California

The offense of malicious mischief or vandalism in California is committed when you maliciously deface, damage, or destroy the property of another without consent.

The potential penalty for this offense depends on the value of the damage that was done to the property.

Property Damage Cost/Value Potential Sentence
Less than $400 Up to 1 year in jail and $1,000 in fines
$400-$10,000 Up to 1 year in jail or prison and $10,000 in fines
More than $10,000 Up to 1 year in jail or prison and $50,000 in fines

If this isn’t your first offense conviction under this law, your fines could potentially be increased.

Also, if the commission of this act of Vandalism involves graffiti, part of your sentence will involve cleaning or replacing the property that was damaged by the law violation. California courts are becoming much stricter on this punishment.

Ref: CA Penal Code §594

Vandalism of a Religious Site – CA Laws

If you knowingly commit an act of vandalism against any place of worship like a church, synagogue, temple, mosque, or building where religion is taught or worship services are held you could be charged with this offense. This includes damaging, defacing, or destroying any part of these properties.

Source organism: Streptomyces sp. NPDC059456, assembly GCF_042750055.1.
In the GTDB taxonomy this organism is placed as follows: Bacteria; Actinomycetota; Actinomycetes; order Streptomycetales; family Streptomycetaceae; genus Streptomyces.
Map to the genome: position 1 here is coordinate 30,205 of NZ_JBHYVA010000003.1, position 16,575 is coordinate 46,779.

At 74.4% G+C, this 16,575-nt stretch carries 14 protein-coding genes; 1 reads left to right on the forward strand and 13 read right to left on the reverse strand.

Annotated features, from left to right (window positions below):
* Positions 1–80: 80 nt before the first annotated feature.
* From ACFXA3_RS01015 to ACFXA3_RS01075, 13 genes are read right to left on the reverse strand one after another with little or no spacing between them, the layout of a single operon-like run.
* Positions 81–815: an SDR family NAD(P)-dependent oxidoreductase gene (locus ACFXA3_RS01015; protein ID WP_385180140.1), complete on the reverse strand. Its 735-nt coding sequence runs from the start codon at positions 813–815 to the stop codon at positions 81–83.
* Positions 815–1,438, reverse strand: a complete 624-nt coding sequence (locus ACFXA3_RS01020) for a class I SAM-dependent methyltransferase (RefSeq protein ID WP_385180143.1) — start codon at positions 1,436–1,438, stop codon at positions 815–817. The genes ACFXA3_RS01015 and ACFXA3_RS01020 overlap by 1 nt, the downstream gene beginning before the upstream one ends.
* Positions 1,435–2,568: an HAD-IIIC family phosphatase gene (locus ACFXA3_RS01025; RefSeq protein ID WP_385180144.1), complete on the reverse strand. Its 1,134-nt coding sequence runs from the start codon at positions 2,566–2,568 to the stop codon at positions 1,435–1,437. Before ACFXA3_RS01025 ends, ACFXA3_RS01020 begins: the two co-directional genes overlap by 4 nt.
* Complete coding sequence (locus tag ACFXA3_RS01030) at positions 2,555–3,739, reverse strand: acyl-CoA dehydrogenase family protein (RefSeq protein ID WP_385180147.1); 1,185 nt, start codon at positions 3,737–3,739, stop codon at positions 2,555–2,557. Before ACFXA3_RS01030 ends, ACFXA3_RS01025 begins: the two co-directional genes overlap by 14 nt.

Generally this offense is a misdemeanor punishable by up to 1 year in a county jail. However, if it is determined that the act was committed as a hate crime and committed to intimidate or deter people from practicing their religion, it is considered a felony and carries a potential indeterminate sentence in the California State Prison system.

Ref: CA Penal Code §594.3

Other Property Damage / Malicious Mischief / Vandalism Penalties

For any property damage crime in the state of California, you may be required to complete up to 300 hours of community service as part of your sentence. These hours will have to be completed within a period no more than 240 days. Part or all of your required community service requirement will likely be spent removing graffiti or keeping an area free of vandalism.

The court can also, according to law, order you to undergo counseling as well for a vandalism offense.

Ref: CA Penal Code §594.6

Arson and Accidental Fire Charges

There are criminal charges for setting fires, either deliberately or accidentally, if there is damage to personal property or homes. Especially in California, if you are careless or reckless with a campfire that gets out of the control, dangerous wind conditions always create a risk of the fire spreading out of control.

Criminal charges may include recklessly starting a fire causing injury and causing an inhabited structure to burn.

And of course, deliberately setting a fire can mean felony arson charges.

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